-‘Sita Naskar. Who amongst you is Sita?’ shouts the matron when Sita awakes from her rumination.


-‘Lie down there, on that bed and lower your salwar. And the pants too’, the doctor is nonchalant.

Sita is shy. She has never bared her like this in front of a man. But only once.. she sighed.


-‘Fast, fast. We have to test the other girls also and then in the next village’ the matron is irritated. Understandably so, she will have to return home in the city by evening. Sita closes her eyes and lies down on the bed.


She can feel the filth, the dry passage of subconscious agony mixed in the stains of pubic blood. She is fifteen only. May be a month or two more. Ma used to tell her about city. The lights of the city. Ma loved red as a colour and Sita remembers how she was so confused and panicked at her first blood. Blood is always red she thought earlier. Last Saturday she felt blood is black too. Sticky and black. So much that it won’t go, it won’t leave its mark even after she washed repeatedly. She was hysteric. Ma is no more to comfort. There is no one else. Sita sometimes thinks, is this every woman’s fate, she is alone, her Ma is also alone – in the city. She never comes home. Sita knows why, she doesn’t question that anymore now.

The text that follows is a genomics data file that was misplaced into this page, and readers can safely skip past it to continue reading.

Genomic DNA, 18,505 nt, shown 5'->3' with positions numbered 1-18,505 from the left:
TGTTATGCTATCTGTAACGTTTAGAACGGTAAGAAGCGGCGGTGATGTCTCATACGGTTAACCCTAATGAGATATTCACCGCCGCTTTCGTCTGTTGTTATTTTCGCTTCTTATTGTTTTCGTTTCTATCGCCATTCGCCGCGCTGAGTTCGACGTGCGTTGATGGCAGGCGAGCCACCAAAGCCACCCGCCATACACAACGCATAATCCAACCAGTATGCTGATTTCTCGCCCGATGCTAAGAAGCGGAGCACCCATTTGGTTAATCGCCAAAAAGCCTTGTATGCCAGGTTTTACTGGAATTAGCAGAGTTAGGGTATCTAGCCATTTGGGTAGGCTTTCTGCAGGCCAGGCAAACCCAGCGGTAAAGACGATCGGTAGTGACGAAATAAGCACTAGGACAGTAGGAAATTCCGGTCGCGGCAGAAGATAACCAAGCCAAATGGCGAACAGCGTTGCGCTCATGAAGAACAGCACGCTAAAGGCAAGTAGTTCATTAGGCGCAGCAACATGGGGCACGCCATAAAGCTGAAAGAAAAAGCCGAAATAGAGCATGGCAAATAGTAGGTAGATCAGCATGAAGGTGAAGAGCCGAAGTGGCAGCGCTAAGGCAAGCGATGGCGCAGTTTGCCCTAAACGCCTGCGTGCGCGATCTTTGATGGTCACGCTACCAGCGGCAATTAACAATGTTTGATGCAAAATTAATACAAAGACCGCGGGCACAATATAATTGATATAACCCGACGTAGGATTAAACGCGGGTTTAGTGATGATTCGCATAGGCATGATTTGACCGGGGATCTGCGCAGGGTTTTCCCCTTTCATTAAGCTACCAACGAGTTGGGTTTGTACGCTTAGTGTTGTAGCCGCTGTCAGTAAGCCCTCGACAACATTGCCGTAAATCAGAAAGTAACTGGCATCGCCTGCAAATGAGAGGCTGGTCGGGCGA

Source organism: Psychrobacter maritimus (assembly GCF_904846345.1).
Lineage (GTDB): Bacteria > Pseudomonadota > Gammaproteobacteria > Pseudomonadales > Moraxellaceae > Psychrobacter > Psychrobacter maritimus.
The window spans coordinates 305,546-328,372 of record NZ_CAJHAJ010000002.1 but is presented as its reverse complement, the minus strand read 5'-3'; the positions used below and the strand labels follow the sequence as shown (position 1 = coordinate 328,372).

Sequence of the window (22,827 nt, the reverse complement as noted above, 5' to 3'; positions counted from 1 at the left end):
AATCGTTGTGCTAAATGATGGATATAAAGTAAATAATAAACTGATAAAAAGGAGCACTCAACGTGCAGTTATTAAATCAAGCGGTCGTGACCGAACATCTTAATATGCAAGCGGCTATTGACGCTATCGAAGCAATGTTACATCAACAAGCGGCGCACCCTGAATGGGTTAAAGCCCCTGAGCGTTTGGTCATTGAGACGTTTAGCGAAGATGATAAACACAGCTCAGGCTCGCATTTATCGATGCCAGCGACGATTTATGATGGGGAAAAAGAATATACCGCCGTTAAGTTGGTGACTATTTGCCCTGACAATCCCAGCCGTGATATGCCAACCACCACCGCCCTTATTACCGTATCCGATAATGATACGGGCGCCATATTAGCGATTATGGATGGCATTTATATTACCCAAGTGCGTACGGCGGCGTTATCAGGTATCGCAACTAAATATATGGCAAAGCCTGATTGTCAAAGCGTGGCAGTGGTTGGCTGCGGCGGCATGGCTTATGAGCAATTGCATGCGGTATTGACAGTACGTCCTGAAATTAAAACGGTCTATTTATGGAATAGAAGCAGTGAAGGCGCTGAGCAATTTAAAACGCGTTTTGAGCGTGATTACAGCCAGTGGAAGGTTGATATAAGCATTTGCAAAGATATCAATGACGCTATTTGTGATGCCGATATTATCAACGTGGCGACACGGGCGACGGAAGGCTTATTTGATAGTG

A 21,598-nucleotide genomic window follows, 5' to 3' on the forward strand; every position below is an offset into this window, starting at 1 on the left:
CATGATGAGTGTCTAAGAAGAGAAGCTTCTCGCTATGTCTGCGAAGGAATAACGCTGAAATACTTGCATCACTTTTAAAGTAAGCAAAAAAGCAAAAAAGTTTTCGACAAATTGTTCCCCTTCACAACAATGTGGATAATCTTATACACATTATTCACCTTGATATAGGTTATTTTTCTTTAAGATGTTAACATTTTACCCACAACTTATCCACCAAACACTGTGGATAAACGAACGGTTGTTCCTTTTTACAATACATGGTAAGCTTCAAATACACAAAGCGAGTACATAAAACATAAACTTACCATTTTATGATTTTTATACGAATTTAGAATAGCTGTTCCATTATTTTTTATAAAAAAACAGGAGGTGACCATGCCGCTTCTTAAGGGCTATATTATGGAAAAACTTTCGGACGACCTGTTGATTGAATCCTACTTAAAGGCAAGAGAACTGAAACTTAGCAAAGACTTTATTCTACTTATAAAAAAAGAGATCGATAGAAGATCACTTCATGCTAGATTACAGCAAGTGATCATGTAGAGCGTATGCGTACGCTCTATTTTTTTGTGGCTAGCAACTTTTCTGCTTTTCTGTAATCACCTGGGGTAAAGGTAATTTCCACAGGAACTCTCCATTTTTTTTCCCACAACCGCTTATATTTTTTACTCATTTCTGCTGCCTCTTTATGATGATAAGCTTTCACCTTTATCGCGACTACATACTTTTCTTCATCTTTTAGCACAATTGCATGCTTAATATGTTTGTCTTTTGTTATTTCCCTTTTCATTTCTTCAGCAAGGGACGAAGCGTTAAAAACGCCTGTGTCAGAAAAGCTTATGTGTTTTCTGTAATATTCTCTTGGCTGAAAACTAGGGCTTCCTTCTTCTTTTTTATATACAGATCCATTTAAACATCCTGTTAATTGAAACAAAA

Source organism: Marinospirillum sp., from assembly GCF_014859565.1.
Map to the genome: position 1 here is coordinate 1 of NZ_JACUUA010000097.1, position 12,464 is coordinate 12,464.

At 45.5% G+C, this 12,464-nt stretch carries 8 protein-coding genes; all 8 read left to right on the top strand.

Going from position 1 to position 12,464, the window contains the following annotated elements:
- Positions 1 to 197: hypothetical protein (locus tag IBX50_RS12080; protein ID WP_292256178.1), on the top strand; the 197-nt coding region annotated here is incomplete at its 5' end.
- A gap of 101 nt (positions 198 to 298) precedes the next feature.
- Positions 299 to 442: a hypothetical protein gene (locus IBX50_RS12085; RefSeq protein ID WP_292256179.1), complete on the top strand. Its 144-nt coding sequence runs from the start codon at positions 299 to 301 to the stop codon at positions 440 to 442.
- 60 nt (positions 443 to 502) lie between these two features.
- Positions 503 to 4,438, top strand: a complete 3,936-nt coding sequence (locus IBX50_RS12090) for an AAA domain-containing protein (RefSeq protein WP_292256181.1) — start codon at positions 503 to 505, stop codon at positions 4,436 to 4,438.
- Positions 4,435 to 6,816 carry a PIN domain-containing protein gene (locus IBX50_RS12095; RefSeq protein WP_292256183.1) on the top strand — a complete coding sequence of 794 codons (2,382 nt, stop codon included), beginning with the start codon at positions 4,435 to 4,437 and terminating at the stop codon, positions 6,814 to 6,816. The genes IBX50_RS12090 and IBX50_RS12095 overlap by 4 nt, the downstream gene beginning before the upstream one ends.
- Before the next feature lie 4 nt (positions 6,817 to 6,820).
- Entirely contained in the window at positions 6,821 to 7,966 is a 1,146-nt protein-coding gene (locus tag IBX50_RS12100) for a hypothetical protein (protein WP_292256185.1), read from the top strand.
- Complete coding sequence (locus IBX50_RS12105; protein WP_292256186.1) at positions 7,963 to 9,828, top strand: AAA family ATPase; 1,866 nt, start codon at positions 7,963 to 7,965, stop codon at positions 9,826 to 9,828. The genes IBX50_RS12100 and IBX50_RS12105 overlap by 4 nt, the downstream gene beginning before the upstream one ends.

The doctor stoops on her vagina with a pair of tongs and scissors. There are so many things on the tray. Sita gets afraid. She prefers to close her eyes.


– ‘Hmm. Do you feel pain?’ The doctor inserts something inside her and Sita instantly knows that she can’t bear it any more.


– ‘Leave me sir. I know what happened. I am telling’ Sita reasons.


– ‘No. The political cadres will do so. They will help you. But I have to prepare a detailed report. Okay?’ The doctor goes back at pricking Sita’s private parts.


The mornings are the best time for Sita. She gets up early and goes to the river bed. With Malati and Latika she collects snails and shells. Its fun. Also that is the time for their girly talks as well. Sita is worried that Madan is taking interest in Malati. Madan is a drunkard. Malati is too simple, Sita gets angry with her only. ‘See, that Madan is only after your body. He doesn’t love you, you know?’ Sita said. ‘How come you so sure? He has promised me a sari.’ Malati basks in glory. Latika is the news supplier for them since her father is close to the Panchayet leader’s driver.


The doctor finishes his part. The matron, as sombre as she can be, draws a piece of cotton and throws at Sita,


– ‘Clean yourself, for God’s sake’ she is impatient.


– ‘See, your case is confirmed. Multiple occurrences. This is my part, rest your political leaders in Panchayet will do. Don’t ask anything from me’ the doctor washes off the blood in his hands.


Malati gets in next and Sita decides to wait for her. This is the first time Latika is not with them. She is ‘saved’. Its such a strange feeling when you are not in the same group where you belonged. You are now part of this new group – of 10 teenage girls.


Latika told them that police and security forces will be coming to their village – ‘Baba is worried. He said, they will beat all of us and take away the land.’ Sita wasn’t convinced, ‘Don’t be afraid silly. Its not easy, you know. Our Panchayet is here. They will save us. Its our land, if we don’t give how can anyone take that?’